It is ironic that one of the strengths of place-based education, touted by Orr and others, is that it forces educators and students alike to think and work in interdisciplinary ways: to leave the home of their discipline, to wander and engage in relationships with other disciplines. The hybridity of interdisciplinary approaches needed for place-based education is not possible without a certain nomadism. It might be objected that successful interdisciplinary work is possible only if the theorist is sufficiently rooted in the “home” discipline not to get lost in the wandering. This only underscores, however, that a home is not a home until one can leave it and open it to the other — otherwise, it is a prison.

If one wishes to educate students to have a commitment to their social and ecological environment, one needs to start with an emphasis on commitment rather than on locality or community. Despite the commonly used metaphor, human beings do not grow actual roots on which they depend for their physical, intellectual, or ethical nourishment. Instead, nomads who have learned the ethical gestures of hospitality and openness to a community-to-come will bring nourishment to any place in which they land."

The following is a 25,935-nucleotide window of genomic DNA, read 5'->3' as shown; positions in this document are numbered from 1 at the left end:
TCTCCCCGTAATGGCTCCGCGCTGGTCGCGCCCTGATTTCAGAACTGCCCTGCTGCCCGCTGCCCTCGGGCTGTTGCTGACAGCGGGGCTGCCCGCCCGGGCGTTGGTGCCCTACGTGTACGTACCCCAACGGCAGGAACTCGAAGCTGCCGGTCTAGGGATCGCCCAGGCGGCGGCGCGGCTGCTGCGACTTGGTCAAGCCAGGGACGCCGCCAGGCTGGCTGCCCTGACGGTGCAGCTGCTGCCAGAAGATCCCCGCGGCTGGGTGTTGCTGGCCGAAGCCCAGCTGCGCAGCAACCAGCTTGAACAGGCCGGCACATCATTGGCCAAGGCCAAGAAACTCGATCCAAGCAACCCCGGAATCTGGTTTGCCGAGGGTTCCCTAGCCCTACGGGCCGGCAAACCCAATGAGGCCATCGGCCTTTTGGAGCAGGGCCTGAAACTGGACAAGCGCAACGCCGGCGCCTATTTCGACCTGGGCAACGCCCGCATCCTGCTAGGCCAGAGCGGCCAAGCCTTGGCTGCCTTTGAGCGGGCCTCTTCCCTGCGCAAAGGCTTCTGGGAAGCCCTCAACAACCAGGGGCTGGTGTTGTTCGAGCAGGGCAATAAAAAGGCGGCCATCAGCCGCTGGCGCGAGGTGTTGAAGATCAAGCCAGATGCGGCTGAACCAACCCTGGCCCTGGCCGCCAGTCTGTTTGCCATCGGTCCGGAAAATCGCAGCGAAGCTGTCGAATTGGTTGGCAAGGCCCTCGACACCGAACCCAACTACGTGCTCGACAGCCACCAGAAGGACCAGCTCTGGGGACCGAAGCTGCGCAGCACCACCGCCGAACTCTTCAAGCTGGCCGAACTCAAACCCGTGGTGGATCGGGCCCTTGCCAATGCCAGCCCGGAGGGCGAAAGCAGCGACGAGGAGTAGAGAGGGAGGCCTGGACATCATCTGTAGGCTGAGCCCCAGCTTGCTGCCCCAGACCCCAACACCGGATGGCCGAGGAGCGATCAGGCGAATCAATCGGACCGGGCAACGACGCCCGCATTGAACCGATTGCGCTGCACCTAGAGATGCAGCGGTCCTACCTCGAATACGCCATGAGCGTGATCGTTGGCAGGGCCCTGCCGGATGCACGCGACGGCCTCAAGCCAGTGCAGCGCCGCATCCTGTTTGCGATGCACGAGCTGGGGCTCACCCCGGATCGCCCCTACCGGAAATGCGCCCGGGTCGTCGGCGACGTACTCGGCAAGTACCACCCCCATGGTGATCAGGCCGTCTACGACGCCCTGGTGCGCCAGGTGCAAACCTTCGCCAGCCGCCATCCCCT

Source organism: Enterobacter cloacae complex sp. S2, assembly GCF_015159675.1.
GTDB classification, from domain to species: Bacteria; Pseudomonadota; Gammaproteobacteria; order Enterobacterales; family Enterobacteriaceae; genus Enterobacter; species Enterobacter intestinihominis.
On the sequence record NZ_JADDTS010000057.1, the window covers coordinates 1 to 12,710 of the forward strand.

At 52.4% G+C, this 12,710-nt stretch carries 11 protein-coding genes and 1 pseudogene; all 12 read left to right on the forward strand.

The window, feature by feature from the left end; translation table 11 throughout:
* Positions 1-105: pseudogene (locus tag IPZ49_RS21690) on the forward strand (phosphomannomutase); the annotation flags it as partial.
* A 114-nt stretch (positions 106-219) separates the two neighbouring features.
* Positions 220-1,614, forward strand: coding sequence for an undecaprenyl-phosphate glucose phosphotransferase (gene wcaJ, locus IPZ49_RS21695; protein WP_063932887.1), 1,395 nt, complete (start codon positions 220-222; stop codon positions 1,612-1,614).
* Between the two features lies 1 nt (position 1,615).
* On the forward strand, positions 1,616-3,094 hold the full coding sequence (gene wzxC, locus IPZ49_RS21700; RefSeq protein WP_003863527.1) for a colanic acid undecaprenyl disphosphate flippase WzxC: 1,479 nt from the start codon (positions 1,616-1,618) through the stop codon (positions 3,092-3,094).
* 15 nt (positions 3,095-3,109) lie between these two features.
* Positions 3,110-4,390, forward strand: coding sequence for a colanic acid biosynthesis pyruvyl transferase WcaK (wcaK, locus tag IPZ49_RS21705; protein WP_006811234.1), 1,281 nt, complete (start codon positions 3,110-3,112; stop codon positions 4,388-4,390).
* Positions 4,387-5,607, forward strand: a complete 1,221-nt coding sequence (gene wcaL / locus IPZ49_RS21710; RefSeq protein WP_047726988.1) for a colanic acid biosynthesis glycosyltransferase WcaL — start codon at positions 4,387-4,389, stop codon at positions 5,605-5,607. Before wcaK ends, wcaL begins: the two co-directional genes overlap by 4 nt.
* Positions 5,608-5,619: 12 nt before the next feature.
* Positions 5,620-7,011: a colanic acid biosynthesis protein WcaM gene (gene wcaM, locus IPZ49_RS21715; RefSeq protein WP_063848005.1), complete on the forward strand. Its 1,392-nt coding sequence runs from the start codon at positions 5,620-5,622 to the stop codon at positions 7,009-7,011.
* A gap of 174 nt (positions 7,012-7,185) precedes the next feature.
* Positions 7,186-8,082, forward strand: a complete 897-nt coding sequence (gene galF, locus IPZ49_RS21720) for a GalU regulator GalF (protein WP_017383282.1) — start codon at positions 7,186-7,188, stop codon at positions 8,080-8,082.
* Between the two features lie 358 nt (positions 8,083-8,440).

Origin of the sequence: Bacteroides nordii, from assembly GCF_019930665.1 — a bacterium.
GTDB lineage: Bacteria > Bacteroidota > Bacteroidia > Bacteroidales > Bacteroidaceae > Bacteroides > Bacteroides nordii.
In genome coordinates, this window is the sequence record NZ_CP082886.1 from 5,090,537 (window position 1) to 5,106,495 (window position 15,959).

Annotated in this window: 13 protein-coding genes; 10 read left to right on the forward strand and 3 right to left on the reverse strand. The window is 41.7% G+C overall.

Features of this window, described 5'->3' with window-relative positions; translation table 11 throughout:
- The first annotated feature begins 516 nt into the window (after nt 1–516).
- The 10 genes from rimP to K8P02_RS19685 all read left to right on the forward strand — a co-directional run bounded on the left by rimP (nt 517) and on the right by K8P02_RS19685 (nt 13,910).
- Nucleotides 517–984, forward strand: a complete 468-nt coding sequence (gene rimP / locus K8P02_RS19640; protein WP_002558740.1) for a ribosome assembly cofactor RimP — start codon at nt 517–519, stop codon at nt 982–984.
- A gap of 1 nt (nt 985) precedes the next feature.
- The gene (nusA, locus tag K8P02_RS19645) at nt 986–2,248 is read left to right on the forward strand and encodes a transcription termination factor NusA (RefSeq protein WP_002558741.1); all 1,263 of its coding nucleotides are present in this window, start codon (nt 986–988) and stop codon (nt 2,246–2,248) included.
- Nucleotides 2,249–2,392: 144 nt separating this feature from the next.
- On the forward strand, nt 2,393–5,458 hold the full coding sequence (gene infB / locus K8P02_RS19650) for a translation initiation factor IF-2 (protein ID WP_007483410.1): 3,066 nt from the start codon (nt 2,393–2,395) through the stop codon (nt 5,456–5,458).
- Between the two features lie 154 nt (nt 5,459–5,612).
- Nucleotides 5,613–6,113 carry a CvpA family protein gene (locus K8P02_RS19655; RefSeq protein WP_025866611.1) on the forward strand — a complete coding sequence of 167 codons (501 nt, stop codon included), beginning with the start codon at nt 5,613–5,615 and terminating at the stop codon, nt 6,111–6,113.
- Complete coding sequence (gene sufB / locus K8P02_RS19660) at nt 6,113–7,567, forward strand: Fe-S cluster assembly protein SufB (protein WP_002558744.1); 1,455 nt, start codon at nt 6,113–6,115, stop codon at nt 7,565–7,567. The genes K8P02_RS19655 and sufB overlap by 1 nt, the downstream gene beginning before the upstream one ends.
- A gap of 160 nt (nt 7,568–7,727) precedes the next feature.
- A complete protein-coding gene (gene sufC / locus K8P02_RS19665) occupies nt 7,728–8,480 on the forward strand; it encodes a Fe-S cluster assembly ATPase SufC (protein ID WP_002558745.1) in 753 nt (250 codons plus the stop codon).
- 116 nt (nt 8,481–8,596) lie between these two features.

claudiaruitenberg  community  communities  learning  commitment  place  location  local  2005  via:steelemaley  nomads  neo-nomads  roots  ecology  interdisciplinary  education  pedagogy  place-basededucation  environmentaleducation  davidorr  michaelpeters  jacquesderrida  thomasvanderdunk  gregorysmith  mckenziewark  robinusher  janicewoodhouse  cliffordknapp  paultheobald  shaungallagher  henrygiroux  anthropology  experience  radical  radicalpedagogy  johncaputo  drucillacornell  canon  place-basedlearning  place-based  place-basedpedagogy